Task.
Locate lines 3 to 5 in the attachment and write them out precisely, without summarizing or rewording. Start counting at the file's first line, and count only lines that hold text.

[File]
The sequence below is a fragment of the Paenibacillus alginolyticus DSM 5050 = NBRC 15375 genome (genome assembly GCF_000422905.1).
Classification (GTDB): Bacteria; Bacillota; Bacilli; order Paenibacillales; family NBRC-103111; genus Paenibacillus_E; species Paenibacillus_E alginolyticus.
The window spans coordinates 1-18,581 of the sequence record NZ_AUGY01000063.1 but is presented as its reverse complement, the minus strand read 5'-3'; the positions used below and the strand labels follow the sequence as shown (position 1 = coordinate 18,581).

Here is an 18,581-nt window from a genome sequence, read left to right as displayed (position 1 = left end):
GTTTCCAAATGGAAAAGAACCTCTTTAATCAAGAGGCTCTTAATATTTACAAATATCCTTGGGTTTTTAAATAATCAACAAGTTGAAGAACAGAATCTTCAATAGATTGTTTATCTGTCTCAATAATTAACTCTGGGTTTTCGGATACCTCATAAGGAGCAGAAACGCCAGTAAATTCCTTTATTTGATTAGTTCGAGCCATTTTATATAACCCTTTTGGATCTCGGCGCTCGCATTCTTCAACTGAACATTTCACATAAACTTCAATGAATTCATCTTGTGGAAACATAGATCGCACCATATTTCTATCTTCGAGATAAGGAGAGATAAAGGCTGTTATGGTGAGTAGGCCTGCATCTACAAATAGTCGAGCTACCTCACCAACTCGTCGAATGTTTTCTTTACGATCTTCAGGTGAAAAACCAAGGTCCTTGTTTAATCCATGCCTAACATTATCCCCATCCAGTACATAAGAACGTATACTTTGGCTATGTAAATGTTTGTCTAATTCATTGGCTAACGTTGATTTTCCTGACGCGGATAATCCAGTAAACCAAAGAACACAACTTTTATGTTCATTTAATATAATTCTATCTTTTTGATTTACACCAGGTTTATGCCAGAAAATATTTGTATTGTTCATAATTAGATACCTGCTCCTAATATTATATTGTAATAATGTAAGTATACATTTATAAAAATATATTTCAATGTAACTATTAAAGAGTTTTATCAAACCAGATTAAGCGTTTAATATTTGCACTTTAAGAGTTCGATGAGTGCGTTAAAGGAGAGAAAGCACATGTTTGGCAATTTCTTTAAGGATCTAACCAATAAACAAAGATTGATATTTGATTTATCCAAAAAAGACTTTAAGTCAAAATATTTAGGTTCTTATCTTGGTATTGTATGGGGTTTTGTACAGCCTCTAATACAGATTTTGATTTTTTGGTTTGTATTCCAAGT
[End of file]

The window spans coordinates 1-18,581 of the sequence record NZ_AUGY01000063.1 but is presented as its reverse complement, the minus strand read 5'-3'; the positions used below and the strand labels follow the sequence as shown (position 1 = coordinate 18,581).

Here is an 18,581-nt window from a genome sequence, read left to right as displayed (position 1 = left end):
GTTTCCAAATGGAAAAGAACCTCTTTAATCAAGAGGCTCTTAATATTTACAAATATCCTTGGGTTTTTAAATAATCAACAAGTTGAAGAACAGAATCTTCAATAGATTGTTTATCTGTCTCAATAATTAACTCTGGGTTTTCGGATACCTCATAAGGAGCAGAAACGCCAGTAAATTCCTTTATTTGATTAGTTCGAGCCATTTTATATAACCCTTTTGGATCTCGGCGCTCGCATTCTTCAACTGAACATTTCACATAAACTTCAATGAATTCATCTTGTGGAAACATAGATCGCACCATATTTCTATCTTCGAGATAAGGAGAGATAAAGGCTGTTATGGTGAGTAGGCCTGCATCTACAAATAGTCGAGCTACCTCACCAACTCGTCGAATGTTTTCTTTACGATCTTCAGGTGAAAAACCAAGGTCCTTGTTTAATCCATGCCTAACATTATCCCCATCCAGTACATAAGAACGTATACTTTGGCTATGTAAATGTTTGTCTAATTCATTGGCTAACGTTGATTTTCCTGACGCGGATAATCCAGTAAACCAAAGAACACAACTTTTATGTTCATTTAATATAATTCTATCTTTTTGATTTACACCAGGTTTATGCCAGAAAATATTTGTATTGTTCATAATTAGATACCTGCTCCTAATATTATATTGTAATAATGTAAGTATACATTTATAAAAATATATTTCAATGTAACTATTAAAGAGTTTTATCAAACCAGATTAAGCGTTTAATATTTGCACTTTAAGAGTTCGATGAGTGCGTTAAAGGAGAGAAAGCACATGTTTGGCAATTTCTTTAAGGATCTAACCAATAAACAAAGATTGATATTTGATTTATCCAAAAAAGACTTTAAGTCAAAATATTTAGGTTCTTATCTTGGTATTGTATGGGGTTTTGTACAGCCTCTAATACAGATTTTGATTTTTTGGTTTGTATTCCAAGT